COVID-19 triggers delays in projects and investment decisions in global LNG liquefaction sector

COVID-19 Triggers Delays in Projects and Investment Decisions in Global LNG Liquefaction Sector


The global liquefied natural gas (LNG) liquefaction sector is reeling under the pressure of falling oil and gas prices, weak LNG demand and poor global economic outlook. Consequently, LNG developers have started relooking at their strategies and capex plans for 2020. This could lead to postponement of financial investment decisions (FIDs) and construction delays of some of the upcoming projects, says GlobalData, a leading data and analytics company.

Soorya Tejomoortula, Oil and Gas Analyst at GlobalData, comments: “The global LNG sector was already witnessing an LNG supply glut and weak demand before the outbreak of COVID-19. The fall in gas prices and further weakening of LNG demand after the COVID-19 outbreak has accelerated this trend.

“The structural shift of LNG buyers favoring short-term contracts with smaller volumes can also increase the risk of FID delays and project cancellations. LNG developers typically rely on long-term contracts to secure financing for their projects.”

Already a couple of LNG developers have announced construction delays due to the impact of COVID-19. The LNG Canada project is likely to be delayed as construction personnel at the project site in Kitimat has been reduced by half to deal with the possible spread of COVID-19. Pacific Oil & Gas also announced that Woodfibre LNG project construction in Canada is likely to be extended by one year mainly due to delay in the arrival of components from Asia.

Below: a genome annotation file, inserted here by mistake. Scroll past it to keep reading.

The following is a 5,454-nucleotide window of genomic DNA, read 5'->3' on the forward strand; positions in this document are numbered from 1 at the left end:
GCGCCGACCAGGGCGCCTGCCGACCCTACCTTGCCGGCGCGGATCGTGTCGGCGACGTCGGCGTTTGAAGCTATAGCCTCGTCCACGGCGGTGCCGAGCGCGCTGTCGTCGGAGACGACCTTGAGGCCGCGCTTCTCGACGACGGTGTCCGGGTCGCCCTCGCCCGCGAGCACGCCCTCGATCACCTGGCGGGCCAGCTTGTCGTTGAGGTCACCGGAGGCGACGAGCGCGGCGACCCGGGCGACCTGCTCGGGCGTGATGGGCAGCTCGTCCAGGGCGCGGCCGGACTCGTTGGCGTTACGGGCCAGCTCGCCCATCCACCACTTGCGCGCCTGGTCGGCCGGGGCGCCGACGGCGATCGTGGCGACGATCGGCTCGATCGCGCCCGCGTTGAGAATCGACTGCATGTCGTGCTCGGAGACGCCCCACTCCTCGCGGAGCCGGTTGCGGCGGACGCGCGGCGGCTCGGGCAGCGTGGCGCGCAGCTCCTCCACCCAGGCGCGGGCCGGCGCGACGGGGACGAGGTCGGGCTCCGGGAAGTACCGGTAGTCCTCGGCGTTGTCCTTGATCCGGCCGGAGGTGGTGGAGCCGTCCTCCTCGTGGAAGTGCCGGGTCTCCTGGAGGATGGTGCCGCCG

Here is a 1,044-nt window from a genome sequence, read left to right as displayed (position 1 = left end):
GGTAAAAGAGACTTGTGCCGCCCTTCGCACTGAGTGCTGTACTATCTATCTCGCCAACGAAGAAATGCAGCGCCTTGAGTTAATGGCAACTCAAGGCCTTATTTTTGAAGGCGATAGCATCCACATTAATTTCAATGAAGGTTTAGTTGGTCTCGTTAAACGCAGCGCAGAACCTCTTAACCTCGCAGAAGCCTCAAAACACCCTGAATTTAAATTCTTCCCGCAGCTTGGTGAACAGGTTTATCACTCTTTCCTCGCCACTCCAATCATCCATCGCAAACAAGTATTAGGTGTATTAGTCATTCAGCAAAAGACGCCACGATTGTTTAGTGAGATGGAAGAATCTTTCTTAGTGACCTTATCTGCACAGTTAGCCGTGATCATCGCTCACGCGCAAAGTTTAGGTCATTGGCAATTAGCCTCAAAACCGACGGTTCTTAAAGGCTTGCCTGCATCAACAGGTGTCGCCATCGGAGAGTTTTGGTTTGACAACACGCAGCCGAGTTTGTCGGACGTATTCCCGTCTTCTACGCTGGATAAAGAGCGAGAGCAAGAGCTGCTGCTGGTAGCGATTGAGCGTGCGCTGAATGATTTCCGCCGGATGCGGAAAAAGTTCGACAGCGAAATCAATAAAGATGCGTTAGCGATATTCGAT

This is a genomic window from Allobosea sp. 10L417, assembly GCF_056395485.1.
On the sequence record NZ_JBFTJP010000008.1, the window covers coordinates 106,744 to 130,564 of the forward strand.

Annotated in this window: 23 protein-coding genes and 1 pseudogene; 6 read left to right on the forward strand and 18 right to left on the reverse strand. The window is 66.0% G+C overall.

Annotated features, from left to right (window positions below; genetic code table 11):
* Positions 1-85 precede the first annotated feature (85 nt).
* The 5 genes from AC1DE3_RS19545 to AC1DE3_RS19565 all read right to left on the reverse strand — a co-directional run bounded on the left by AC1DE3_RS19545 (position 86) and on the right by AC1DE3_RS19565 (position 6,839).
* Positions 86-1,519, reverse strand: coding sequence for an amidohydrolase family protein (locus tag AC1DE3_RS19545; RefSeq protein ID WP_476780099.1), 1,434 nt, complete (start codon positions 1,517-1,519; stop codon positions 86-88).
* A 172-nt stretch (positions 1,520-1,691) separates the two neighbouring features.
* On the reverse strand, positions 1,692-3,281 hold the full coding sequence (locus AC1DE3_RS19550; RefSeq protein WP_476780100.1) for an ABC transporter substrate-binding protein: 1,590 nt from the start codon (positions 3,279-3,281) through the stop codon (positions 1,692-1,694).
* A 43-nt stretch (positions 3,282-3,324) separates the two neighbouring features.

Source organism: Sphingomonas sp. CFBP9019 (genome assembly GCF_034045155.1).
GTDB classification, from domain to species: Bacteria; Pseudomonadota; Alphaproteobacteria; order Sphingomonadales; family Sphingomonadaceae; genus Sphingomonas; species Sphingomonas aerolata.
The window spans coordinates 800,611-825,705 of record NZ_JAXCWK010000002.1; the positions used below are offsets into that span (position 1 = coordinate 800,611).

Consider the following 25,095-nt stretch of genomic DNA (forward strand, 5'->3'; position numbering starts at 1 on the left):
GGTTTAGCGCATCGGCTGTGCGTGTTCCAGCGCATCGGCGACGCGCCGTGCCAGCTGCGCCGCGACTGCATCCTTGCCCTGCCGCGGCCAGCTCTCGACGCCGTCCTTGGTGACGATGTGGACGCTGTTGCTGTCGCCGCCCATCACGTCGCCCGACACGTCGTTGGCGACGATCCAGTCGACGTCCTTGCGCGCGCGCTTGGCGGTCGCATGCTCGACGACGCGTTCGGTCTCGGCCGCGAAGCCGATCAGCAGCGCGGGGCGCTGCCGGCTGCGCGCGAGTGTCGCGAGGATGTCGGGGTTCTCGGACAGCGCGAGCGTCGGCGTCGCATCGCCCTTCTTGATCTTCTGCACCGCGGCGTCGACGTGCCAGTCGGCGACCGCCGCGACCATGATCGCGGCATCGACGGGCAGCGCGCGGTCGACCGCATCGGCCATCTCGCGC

COVID-19 triggers delays in projects and investment decisions in global LNG liquefaction sectorTejomoortula concludes: “The instances of Royal Dutch Shell withdrawing from the Lake Charles II project in the U.S., and Woodside Petroleum delaying Train 2 of Pluto LNG project in Australia indicates the current crisis situation has serious ramifications on the upcoming liquefaction projects.”

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